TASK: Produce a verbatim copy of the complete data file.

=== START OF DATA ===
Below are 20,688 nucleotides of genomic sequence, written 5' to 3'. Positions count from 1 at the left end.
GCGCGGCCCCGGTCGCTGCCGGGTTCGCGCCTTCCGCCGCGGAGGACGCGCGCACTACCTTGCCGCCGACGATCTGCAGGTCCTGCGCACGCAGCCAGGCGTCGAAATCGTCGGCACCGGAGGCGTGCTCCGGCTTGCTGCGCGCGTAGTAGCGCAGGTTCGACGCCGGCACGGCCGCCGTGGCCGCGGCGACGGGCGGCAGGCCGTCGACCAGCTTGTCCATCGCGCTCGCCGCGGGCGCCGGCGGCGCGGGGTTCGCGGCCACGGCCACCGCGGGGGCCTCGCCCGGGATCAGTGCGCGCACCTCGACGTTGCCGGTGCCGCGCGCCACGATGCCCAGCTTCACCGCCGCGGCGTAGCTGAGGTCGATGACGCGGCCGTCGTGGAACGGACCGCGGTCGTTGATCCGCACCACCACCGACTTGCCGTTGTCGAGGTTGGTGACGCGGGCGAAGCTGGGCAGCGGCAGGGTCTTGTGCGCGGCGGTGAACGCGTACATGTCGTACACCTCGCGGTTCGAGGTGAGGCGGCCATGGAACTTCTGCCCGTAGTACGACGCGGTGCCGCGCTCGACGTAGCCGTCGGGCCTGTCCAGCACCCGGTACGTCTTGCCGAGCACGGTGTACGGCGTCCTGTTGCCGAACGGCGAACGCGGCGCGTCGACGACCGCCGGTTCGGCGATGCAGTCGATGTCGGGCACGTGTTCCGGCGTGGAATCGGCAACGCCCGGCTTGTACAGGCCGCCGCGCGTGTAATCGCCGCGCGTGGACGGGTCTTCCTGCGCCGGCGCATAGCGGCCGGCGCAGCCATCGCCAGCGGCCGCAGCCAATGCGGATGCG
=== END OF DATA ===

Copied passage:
Below are 20,688 nucleotides of genomic sequence, written 5' to 3'. Positions count from 1 at the left end.
GCGCGGCCCCGGTCGCTGCCGGGTTCGCGCCTTCCGCCGCGGAGGACGCGCGCACTACCTTGCCGCCGACGATCTGCAGGTCCTGCGCACGCAGCCAGGCGTCGAAATCGTCGGCACCGGAGGCGTGCTCCGGCTTGCTGCGCGCGTAGTAGCGCAGGTTCGACGCCGGCACGGCCGCCGTGGCCGCGGCGACGGGCGGCAGGCCGTCGACCAGCTTGTCCATCGCGCTCGCCGCGGGCGCCGGCGGCGCGGGGTTCGCGGCCACGGCCACCGCGGGGGCCTCGCCCGGGATCAGTGCGCGCACCTCGACGTTGCCGGTGCCGCGCGCCACGATGCCCAGCTTCACCGCCGCGGCGTAGCTGAGGTCGATGACGCGGCCGTCGTGGAACGGACCGCGGTCGTTGATCCGCACCACCACCGACTTGCCGTTGTCGAGGTTGGTGACGCGGGCGAAGCTGGGCAGCGGCAGGGTCTTGTGCGCGGCGGTGAACGCGTACATGTCGTACACCTCGCGGTTCGAGGTGAGGCGGCCATGGAACTTCTGCCCGTAGTACGACGCGGTGCCGCGCTCGACGTAGCCGTCGGGCCTGTCCAGCACCCGGTACGTCTTGCCGAGCACGGTGTACGGCGTCCTGTTGCCGAACGGCGAACGCGGCGCGTCGACGACCGCCGGTTCGGCGATGCAGTCGATGTCGGGCACGTGTTCCGGCGTGGAATCGGCAACGCCCGGCTTGTACAGGCCGCCGCGCGTGTAATCGCCGCGCGTGGACGGGTCTTCCTGCGCCGGCGCATAGCGGCCGGCGCAGCCATCGCCAGCGGCCGCAGCCAATGCGGATGCG